The two men smiled and waved at David, then crossed over the bridge into Shreve Town.
Sometime later, news reached Shreve Town of the bold yet futile stand made by the Texans at a mission-turned-fort in San Antonio, called the Alamo. Although the fighting was almost five hundred miles away, the Texas-Mexican border was less than a half-hour’s ride from Shreve Town. A town meeting was called to discuss the matter. Three single men volunteered to set out and take up arms with the Texas-Americans. Ira and a few others donated weapons, supplies and even some cash.
“Give’m hell,” said Ira to the men before they left. “But try to remember that you’re men, not animals. Helps ya sleep better later.”
In a little over a month, word came that Sam Houston’s ragtag army had routed Santa Anna’s troops at the Battle of San Jacinto, screaming “Remember the Alamo!” winning Texas their Independence. Later that summer, it was learned that all three men had survived the fighting and were now married, living on generous plots of land given to them by the new Republic of Texas.
By 1839, Shreve Town had become Shreveport, with a population of over a thousand by the decade’s end. The Red River was now cleared of the Great Raft from a point ten miles north of the city, all the way south to the Mississippi. It had become a busy port, with daily steamboat traffic churning its dark rust-colored waters, bringing up the goods and folks that make a city and sending out its raw yields to be dispersed abroad. Besides cotton, there was sorghum, millet, oats, rye and many other crops that grew luxuriantly throughout the region. The native grasses also possessed rich nutritional properties, excellent for cattle grazing, and soon beef became second in the area only to cotton. Salt, lumber and oil were also abundant. More roads and bridges were laid as little towns began to crop up all over Northwestern Louisiana. Little towns like Blanchard and Vivian to the north, Minden and Ruston to the east, Greenwood to the west, and to the south were Mansfield and Pleasant Hill.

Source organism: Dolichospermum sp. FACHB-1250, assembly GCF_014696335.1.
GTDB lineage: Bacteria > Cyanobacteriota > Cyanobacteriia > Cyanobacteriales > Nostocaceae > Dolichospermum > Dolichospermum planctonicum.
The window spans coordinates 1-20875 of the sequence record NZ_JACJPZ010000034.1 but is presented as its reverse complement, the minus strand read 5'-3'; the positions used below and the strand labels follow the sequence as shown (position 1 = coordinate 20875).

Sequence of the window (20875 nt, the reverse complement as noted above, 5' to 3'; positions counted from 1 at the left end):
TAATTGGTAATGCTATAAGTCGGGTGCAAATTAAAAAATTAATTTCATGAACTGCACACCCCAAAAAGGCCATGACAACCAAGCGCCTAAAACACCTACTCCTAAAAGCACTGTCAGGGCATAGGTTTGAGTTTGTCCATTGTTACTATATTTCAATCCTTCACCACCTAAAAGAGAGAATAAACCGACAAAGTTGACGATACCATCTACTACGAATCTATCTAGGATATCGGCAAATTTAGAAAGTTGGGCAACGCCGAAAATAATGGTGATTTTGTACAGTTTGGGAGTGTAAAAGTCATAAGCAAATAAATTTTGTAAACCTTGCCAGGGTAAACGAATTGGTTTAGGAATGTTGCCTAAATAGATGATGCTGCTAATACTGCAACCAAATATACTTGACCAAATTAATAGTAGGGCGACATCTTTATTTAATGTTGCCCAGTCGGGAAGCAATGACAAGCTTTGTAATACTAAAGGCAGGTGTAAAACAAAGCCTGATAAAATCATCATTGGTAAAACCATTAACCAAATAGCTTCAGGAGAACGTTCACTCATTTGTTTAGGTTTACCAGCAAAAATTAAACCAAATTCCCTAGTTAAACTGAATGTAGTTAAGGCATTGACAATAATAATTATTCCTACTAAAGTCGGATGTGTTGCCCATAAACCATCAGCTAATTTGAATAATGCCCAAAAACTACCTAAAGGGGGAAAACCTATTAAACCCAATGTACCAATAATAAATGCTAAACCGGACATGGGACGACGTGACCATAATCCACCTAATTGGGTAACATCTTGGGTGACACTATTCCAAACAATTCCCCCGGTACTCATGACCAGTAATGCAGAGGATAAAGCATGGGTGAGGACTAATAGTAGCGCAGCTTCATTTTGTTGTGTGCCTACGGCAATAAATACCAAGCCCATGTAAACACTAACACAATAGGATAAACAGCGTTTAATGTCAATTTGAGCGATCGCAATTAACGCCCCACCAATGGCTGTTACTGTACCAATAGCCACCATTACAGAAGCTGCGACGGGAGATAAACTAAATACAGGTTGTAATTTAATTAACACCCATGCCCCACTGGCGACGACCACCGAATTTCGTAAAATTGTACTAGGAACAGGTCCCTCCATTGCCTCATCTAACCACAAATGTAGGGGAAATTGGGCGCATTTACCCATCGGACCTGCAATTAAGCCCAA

In Ira Hawkins’s older years, when his health had faded and Dorothea and Paul were gone, when David was out West chasing his adventures, he would look back on those early days of settling Shreve Town as his fondest. Before the town became a city and the simple things became complicated. A time when Mary’s Manners was the only sit-down restaurant in town, when Rubin and Isaac could set with their children to enjoy a meal and no one would complain. (Someone did complain once but they were tossed out on their ear by Ira and told to mind their manners.) Had Ira Hawkins been more ambitious, he too could have been a cotton king, owning the town and the city it became. But he didn’t want all that. He was no robber baron. He only wanted his modest little portion. .
But for a while Ira earned himself a little bit more than modesty. The farm prospered and a gin was purchased, paying for itself in no time. The clever little contraption omitted the process of taking the raw cotton to one of the large plantations to be sifted of its seed, a costly time consuming affair. The fluffy, ginned cotton was then hauled into town where it was formed into large bales by a huge steam powered press. After making his sale to the speculators, Ira would always stand on the dock with David and Paul at his side, watching as his crop was loaded onto a steamboat, often stacked as high as the captain’s helm. Sometimes Ira would look around, trying to find the exact spot where he had first arrived in Shreve Town, but things looked so different now. David and Paul would always wave goodbye to the cotton, pointing out the different bales that had come from their farm. It was only a fraction of the massive cargo piled three-stories-high on a two-hundred-foot-long steamboat sounding its horn, puffing smoke and spinning its gigantic red paddle wheel in a rainbow spray downriver.